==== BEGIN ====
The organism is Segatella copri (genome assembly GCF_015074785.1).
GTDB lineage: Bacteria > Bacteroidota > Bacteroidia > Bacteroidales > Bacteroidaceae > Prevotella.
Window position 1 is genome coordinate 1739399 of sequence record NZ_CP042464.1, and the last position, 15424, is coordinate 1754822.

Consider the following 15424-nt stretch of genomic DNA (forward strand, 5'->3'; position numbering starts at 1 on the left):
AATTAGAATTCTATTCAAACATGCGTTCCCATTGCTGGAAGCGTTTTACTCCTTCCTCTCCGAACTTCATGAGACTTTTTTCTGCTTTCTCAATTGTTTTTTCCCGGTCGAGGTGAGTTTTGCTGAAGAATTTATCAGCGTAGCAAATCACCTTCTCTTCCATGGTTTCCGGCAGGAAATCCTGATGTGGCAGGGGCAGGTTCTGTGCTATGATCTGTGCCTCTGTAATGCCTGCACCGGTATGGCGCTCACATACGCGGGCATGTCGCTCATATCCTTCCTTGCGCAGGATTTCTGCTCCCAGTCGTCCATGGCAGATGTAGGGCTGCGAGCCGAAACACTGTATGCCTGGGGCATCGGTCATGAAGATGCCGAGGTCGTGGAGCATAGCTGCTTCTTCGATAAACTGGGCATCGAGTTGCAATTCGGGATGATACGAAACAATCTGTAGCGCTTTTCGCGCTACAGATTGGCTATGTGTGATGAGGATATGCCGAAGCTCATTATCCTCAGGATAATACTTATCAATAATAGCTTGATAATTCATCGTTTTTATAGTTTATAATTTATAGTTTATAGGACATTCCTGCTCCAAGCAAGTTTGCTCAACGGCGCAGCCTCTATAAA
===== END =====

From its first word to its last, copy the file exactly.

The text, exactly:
The organism is Segatella copri (genome assembly GCF_015074785.1).
GTDB lineage: Bacteria > Bacteroidota > Bacteroidia > Bacteroidales > Bacteroidaceae > Prevotella.
Window position 1 is genome coordinate 1739399 of sequence record NZ_CP042464.1, and the last position, 15424, is coordinate 1754822.

Consider the following 15424-nt stretch of genomic DNA (forward strand, 5'->3'; position numbering starts at 1 on the left):
AATTAGAATTCTATTCAAACATGCGTTCCCATTGCTGGAAGCGTTTTACTCCTTCCTCTCCGAACTTCATGAGACTTTTTTCTGCTTTCTCAATTGTTTTTTCCCGGTCGAGGTGAGTTTTGCTGAAGAATTTATCAGCGTAGCAAATCACCTTCTCTTCCATGGTTTCCGGCAGGAAATCCTGATGTGGCAGGGGCAGGTTCTGTGCTATGATCTGTGCCTCTGTAATGCCTGCACCGGTATGGCGCTCACATACGCGGGCATGTCGCTCATATCCTTCCTTGCGCAGGATTTCTGCTCCCAGTCGTCCATGGCAGATGTAGGGCTGCGAGCCGAAACACTGTATGCCTGGGGCATCGGTCATGAAGATGCCGAGGTCGTGGAGCATAGCTGCTTCTTCGATAAACTGGGCATCGAGTTGCAATTCGGGATGATACGAAACAATCTGTAGCGCTTTTCGCGCTACAGATTGGCTATGTGTGATGAGGATATGCCGAAGCTCATTATCCTCAGGATAATACTTATCAATAATAGCTTGATAATTCATCGTTTTTATAGTTTATAATTTATAGTTTATAGGACATTCCTGCTCCAAGCAAGTTTGCTCAACGGCGCAGCCTCTATAAA